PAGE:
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biochemistry and cell biology

Emma Ahlstrand, Antoine Buetti-Dinh, Ran Friedman
We describe an interactive module that can be used to teach basic concepts in electrochemistry and thermodynamics to first year natural science students. The module is used together with an experimental laboratory and improves the students' understanding of thermodynamic quantities such as Δr G, Δr H, and Δr S that are calculated but not directly measured in the lab. We also discuss how new technologies can substitute some parts of experimental chemistry courses, and improve accessibility to course material...
November 13, 2017: Biochemistry and Molecular Biology Education
Emiliano D Primo, Lisandro H Otero, Francisco Ruiz, Sebastián Klinke, Walter Giordano
The bacterial cell wall, a structural unit of peptidoglycan polymer comprised of glycan strands consisting of a repeating disaccharide motif [N-acetylglucosamine (NAG) and N-acetylmuramylpentapeptide (NAM pentapeptide)], encases bacteria and provides structural integrity and protection. Lysozymes are enzymes that break down the bacterial cell wall and disrupt the bacterial life cycle by cleaving the linkage between the NAG and NAM carbohydrates. Lab exercises focused on the effects of lysozyme on the bacterial cell wall are frequently incorporated in biochemistry classes designed for undergraduate students in diverse fields as biology, microbiology, chemistry, agronomy, medicine, and veterinary medicine...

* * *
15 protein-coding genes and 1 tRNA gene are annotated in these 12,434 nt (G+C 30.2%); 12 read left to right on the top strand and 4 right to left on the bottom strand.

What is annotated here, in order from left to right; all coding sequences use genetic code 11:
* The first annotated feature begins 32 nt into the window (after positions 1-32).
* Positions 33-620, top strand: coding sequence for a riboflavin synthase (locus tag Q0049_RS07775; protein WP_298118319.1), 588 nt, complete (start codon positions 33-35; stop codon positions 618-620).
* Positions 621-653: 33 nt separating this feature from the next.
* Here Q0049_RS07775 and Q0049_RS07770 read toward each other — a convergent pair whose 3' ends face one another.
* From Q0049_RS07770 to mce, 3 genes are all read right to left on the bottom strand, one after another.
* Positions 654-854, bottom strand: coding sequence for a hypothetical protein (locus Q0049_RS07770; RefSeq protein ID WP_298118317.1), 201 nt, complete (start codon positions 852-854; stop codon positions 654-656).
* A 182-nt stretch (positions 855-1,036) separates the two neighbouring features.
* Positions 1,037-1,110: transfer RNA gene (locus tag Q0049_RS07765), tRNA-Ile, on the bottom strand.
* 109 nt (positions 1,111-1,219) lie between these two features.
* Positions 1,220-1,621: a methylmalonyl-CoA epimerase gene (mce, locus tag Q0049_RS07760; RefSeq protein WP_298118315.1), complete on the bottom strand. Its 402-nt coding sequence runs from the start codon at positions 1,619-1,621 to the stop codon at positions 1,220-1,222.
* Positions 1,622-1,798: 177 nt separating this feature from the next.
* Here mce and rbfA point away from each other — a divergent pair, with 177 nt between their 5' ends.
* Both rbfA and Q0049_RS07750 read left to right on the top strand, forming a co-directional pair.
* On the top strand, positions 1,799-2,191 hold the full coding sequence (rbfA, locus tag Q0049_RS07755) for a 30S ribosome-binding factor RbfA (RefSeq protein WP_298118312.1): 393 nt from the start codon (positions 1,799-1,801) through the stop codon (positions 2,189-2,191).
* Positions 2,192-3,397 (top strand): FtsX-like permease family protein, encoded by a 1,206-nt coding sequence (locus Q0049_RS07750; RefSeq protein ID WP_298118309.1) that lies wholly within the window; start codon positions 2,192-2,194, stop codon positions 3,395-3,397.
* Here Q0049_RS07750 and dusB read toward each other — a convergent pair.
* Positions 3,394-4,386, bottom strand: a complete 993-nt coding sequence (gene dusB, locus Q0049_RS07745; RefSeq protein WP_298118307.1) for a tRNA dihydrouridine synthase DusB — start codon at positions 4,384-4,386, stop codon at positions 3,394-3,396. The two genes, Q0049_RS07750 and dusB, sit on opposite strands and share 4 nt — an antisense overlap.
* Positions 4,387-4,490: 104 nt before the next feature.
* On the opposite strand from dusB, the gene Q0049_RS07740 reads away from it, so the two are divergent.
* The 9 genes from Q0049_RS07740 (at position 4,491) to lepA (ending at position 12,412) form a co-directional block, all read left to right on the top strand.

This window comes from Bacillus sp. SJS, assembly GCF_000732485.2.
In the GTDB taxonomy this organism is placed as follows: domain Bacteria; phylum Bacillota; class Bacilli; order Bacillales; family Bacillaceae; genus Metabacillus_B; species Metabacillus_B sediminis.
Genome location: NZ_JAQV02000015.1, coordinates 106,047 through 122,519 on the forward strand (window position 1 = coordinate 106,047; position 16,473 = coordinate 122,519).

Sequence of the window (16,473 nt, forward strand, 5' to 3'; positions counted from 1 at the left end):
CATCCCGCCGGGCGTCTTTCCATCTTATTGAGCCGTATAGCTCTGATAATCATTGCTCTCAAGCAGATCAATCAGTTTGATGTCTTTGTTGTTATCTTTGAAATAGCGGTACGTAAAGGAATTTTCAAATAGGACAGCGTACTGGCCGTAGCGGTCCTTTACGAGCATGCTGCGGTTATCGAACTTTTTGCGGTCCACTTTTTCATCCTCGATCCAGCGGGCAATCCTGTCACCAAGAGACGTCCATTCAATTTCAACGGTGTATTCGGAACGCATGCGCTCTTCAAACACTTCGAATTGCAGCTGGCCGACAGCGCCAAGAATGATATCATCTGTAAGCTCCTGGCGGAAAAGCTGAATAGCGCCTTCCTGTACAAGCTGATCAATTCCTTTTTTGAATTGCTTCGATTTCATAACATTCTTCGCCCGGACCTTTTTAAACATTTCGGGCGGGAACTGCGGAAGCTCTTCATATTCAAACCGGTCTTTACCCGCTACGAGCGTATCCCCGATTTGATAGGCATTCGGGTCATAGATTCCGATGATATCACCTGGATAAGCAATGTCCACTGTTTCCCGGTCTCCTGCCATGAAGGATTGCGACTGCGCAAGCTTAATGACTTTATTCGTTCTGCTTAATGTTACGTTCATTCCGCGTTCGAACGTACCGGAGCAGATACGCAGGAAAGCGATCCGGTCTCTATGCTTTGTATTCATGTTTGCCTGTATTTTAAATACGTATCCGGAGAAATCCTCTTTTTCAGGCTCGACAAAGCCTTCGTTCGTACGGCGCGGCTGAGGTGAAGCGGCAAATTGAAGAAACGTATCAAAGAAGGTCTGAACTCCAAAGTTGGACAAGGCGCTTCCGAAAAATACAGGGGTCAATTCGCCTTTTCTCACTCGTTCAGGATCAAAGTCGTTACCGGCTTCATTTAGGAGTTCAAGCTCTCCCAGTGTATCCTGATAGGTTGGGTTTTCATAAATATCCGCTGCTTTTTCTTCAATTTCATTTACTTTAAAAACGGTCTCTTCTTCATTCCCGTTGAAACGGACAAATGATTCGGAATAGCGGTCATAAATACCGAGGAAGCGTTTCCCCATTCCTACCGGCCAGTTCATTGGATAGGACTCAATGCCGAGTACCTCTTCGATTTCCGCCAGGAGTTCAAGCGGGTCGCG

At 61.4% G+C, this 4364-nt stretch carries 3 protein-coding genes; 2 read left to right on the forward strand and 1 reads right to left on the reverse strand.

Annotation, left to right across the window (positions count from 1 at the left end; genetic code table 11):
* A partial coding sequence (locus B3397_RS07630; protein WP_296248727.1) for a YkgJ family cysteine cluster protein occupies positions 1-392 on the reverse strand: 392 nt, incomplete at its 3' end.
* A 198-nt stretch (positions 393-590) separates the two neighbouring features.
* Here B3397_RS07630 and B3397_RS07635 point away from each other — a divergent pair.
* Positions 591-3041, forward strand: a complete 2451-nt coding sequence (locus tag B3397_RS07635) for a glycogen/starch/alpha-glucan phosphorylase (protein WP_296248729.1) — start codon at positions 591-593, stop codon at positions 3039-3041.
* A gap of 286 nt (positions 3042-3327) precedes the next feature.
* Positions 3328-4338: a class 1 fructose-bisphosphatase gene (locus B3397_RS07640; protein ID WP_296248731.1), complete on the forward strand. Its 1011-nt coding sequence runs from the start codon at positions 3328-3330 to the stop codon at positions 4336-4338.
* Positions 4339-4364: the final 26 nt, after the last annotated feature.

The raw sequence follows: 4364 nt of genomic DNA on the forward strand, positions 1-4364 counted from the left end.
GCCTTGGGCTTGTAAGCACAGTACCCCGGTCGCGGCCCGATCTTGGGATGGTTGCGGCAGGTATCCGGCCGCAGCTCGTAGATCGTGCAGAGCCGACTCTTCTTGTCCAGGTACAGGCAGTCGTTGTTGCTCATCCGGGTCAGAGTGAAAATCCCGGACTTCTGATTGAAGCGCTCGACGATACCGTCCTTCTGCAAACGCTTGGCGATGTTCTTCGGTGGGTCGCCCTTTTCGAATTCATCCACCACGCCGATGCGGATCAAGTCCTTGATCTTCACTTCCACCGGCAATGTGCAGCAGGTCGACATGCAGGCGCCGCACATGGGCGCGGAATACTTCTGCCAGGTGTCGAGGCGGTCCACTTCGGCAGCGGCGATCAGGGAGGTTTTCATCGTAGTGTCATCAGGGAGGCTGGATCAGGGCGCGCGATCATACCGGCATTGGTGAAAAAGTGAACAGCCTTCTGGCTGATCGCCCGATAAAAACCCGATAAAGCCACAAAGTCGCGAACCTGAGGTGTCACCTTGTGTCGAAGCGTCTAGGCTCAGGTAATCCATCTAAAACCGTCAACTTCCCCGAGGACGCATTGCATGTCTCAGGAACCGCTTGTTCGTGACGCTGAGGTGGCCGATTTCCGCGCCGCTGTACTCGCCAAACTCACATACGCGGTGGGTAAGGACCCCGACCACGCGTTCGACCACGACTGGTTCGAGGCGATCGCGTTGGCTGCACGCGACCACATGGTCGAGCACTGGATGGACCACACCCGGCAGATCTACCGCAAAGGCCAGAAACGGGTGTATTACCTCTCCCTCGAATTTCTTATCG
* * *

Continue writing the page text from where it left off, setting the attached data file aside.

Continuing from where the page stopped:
November 13, 2017: Biochemistry and Molecular Biology Education
Joshua P Fessel, William M Oldham
There has been tremendous and rapidly growing interest in understanding intermediary metabolism as a key aspect of both normal cellular function and as a participant in the molecular pathogenesis of many different complex diseases. This area of research naturally intersects at virtually every level with the substantial and expanding body of knowledge regarding mechanisms of cellular redox balance. In this Forum Issue, the contributing authors address specifically the union of intermediary metabolism and redox biology through detailed consideration of the biochemistry and biology of nicotine adenine dinucleotides, the cell's "redox currency...
November 7, 2017: Antioxidants & Redox Signaling
Eun Seon Lee, Chang Ho Kang, Joung Hun Park, Sang Yeol Lee
<b><i>Significance:</i></b> Sessile plants respond to oxidative stress caused by internal and external stimuli by producing diverse forms of enzymatic and non-enzymatic antioxidant molecules. Peroxiredoxins (Prxs) in plants, including the Prx1, Prx5, Prx6, and PrxQ isoforms, constitute a family of antioxidant enzymes and play important functions in cells. Each Prx localizes to a specific subcellular compartment and has a distinct function in the control of plant growth, development, cellular metabolism, and various aspects of defense signaling...